It was not pretty and, when Jorginho hopped, skipped and fluffed an 87th-minute penalty, it looked like it would not come at all. But Chelsea were able to squeeze out a narrow 1-0 victory over West Ham thanks to Christian Pulisic’s 90th-minute winner in a match that will not last long in the memory.
The goal itself was cleverly constructed and taken. On as a second-half substitute, Pulisic timed and adjusted a run into the box to get on the end of Marcos Alonso’s cut-back, after Mason Mount had carried the ball forward in desperation. The American stroked a finish into the far corner from his left foot for his fourth goal of the Premier League campaign. The equaling of last season’s tally that little bit less important than the end of a run two successive home deafest, and a much-needed clean sheet after shipping four goals in both.
Thomas Tuchel was relieved rather than buoyed. This was not a display to hang your hat on, and it is hard to think of a player beyond the usual suspects of Mount and Thiago Silva who emerged with any top-up of credit. But the three points re-establishes distance between them and Arsenal – now five points, with a game in hand.
West Ham were dutiful and certainly the most assured in what they set out to do. David Moyes has now not won any of his 17 visits to the away dugout at Stamford Bridge, and he certainly didn’t see this particular fixture as an opportunity to rectify that. Understandable given West Ham have something bigger to play for capital bragging rights, with Thursday’s meeting with Eintracht Frankfurt in the semi-final of the Europa League carrying far greater cache and reward than the league. Indeed the first song West Ham fans sang just as the players walked onto the turf was of their trip to Germany some 12 days away.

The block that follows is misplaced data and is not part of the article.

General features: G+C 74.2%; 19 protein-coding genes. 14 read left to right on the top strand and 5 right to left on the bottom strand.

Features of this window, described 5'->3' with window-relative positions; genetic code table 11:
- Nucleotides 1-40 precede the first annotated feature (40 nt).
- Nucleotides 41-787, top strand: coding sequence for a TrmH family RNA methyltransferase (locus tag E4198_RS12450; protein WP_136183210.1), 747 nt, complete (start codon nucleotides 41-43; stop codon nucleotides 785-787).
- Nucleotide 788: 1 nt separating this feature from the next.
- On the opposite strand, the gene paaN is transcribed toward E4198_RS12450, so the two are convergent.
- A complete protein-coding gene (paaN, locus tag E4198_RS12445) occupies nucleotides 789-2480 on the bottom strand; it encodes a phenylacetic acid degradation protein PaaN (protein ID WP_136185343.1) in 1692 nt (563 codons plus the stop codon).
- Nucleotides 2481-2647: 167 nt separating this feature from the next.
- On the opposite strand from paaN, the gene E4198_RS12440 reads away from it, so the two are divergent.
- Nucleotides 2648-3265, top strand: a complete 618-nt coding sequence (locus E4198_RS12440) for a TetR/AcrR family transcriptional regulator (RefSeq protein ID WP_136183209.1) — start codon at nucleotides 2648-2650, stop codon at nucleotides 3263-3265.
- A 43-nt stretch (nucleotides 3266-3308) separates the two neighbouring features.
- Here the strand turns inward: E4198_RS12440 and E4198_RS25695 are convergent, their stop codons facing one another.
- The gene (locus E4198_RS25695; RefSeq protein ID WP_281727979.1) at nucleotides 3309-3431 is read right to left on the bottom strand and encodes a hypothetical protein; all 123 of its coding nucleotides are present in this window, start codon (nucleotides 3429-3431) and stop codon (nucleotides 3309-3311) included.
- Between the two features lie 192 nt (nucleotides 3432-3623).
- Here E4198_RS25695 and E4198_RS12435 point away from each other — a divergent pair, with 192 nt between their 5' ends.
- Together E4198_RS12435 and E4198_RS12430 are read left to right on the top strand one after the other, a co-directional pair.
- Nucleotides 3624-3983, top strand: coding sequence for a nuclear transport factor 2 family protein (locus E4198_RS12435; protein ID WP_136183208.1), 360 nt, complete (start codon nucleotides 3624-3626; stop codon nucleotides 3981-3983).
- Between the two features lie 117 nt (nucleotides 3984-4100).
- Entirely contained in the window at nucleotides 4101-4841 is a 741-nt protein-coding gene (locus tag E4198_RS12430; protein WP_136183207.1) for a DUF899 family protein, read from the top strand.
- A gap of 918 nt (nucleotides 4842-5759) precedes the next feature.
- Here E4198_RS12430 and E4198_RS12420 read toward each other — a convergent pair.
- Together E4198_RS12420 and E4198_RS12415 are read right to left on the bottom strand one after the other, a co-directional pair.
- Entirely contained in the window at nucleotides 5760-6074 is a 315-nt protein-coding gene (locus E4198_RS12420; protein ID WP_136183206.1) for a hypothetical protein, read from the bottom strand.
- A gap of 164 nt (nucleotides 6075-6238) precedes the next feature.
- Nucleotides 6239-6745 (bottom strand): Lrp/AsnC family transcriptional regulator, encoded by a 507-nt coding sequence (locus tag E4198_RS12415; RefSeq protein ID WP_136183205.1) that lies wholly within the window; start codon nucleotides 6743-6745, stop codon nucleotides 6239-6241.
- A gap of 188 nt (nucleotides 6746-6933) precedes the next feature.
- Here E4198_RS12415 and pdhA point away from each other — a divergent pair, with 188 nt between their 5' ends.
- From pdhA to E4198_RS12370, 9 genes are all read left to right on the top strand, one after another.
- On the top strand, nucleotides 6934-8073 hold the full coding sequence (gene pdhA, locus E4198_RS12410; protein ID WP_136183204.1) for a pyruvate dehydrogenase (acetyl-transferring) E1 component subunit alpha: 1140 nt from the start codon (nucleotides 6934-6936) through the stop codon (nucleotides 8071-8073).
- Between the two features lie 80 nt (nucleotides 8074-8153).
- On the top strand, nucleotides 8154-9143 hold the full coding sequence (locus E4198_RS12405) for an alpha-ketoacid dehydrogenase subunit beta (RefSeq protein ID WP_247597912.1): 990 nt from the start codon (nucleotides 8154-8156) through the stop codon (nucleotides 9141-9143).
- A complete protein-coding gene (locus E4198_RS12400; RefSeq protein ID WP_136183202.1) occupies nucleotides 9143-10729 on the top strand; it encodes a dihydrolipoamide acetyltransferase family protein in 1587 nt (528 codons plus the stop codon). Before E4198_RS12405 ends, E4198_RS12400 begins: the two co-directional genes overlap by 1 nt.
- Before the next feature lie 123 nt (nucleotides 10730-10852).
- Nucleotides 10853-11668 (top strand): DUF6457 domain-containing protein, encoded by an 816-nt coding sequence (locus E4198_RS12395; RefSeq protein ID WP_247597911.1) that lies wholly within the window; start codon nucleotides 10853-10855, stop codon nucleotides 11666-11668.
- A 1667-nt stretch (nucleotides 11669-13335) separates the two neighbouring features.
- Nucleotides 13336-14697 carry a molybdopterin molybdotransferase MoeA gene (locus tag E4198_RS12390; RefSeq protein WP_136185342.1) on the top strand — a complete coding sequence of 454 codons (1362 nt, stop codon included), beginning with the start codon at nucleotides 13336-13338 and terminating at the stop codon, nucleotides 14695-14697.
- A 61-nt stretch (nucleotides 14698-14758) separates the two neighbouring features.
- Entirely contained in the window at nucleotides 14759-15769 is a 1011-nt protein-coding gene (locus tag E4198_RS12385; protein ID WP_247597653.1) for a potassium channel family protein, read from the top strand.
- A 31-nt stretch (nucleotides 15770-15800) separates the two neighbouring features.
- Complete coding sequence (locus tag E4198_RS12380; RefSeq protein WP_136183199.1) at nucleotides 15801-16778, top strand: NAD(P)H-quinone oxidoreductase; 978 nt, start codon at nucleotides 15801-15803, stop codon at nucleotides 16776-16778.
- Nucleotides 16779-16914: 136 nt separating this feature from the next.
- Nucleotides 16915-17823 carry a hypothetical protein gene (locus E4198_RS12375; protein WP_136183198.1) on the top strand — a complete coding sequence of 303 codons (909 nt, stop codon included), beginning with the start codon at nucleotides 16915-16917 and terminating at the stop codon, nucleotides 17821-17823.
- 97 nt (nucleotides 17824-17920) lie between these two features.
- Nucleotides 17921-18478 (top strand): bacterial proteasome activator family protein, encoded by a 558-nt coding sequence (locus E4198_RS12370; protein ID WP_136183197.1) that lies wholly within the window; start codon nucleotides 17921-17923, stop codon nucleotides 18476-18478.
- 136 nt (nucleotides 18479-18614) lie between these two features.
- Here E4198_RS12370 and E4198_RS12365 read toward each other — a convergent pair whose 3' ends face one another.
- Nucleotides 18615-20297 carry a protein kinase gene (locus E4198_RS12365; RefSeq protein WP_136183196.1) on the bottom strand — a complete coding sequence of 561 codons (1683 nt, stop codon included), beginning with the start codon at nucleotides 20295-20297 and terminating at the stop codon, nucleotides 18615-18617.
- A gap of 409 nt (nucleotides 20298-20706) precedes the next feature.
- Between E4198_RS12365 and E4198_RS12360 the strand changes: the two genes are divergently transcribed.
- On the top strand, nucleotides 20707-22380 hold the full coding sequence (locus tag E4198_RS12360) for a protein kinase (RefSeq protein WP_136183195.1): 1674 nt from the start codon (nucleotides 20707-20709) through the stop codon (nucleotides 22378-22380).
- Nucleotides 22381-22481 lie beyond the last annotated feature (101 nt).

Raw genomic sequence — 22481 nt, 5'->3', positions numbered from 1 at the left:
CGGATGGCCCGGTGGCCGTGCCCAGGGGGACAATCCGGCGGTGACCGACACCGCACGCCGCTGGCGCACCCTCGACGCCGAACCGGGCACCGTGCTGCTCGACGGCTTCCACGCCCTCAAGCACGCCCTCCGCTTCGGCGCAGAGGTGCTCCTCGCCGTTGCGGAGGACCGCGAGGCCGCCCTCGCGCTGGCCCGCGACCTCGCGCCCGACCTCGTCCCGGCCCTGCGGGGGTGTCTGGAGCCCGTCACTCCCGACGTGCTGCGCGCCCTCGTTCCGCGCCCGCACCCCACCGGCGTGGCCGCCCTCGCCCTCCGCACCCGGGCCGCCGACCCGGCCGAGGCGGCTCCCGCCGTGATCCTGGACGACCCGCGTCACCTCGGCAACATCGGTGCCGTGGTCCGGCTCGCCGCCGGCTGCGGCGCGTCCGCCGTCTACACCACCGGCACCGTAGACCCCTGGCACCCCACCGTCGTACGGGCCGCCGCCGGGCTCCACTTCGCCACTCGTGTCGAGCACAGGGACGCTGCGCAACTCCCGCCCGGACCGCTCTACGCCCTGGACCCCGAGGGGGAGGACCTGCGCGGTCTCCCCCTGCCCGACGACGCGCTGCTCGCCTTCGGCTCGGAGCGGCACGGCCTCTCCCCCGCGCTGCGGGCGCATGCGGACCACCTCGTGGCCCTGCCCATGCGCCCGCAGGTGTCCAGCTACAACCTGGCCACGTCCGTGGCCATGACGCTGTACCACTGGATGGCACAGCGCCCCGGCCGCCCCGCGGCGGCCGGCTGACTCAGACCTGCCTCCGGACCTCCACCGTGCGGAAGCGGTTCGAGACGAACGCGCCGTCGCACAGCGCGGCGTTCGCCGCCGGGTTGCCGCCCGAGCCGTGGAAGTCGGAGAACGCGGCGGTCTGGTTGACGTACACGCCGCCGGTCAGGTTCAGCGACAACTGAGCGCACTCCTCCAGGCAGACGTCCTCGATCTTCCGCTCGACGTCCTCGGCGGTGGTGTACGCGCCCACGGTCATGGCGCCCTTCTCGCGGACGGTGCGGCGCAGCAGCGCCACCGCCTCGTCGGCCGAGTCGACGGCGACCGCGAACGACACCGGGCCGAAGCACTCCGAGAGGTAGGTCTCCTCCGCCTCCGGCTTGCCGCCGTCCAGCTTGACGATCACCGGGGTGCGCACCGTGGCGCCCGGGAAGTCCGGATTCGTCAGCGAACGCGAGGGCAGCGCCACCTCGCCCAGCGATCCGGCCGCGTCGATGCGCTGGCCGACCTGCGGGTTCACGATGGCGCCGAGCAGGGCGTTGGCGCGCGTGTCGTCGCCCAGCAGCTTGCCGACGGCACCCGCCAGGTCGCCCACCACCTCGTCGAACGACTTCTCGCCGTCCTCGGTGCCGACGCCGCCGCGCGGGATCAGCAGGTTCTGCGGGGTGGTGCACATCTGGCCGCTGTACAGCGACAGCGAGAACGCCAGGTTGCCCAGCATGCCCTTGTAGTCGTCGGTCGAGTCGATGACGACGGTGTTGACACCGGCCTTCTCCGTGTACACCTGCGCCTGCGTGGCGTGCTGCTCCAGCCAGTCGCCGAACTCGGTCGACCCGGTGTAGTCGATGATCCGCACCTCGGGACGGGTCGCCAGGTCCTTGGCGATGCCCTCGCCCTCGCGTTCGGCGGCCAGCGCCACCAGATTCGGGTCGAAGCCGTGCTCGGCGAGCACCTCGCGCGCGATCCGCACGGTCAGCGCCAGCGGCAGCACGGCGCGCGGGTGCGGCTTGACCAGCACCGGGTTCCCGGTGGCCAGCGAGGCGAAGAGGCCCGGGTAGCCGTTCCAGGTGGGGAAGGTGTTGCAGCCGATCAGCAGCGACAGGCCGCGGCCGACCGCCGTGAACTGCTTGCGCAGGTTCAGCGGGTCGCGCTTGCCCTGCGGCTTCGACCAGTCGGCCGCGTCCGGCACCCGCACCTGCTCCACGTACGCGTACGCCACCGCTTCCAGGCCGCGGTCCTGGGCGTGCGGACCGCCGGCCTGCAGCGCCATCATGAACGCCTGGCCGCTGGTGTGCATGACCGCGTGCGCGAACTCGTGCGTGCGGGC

Historic European silverware would bring with it the added golden nugget of a Champions League spot now pretty much out of reach via league position. As such, as many as six changes were made from the team that drew with Burnley last Sunday – the most Moyes has tweaked with an XI in eight years – the most notable of which were Declan Rice, Jarrod Bowen and Michail Antonio starting on the bench .
None of this was a surprise, of course. Even given the on-field stagnation of Chelsea in recent weeks, capped off by 4-2 defeat against Arsenal that made it three successive home defeats and 11 goals conceded, this was to be one of the more straightforward and tame encounters in this rivalry.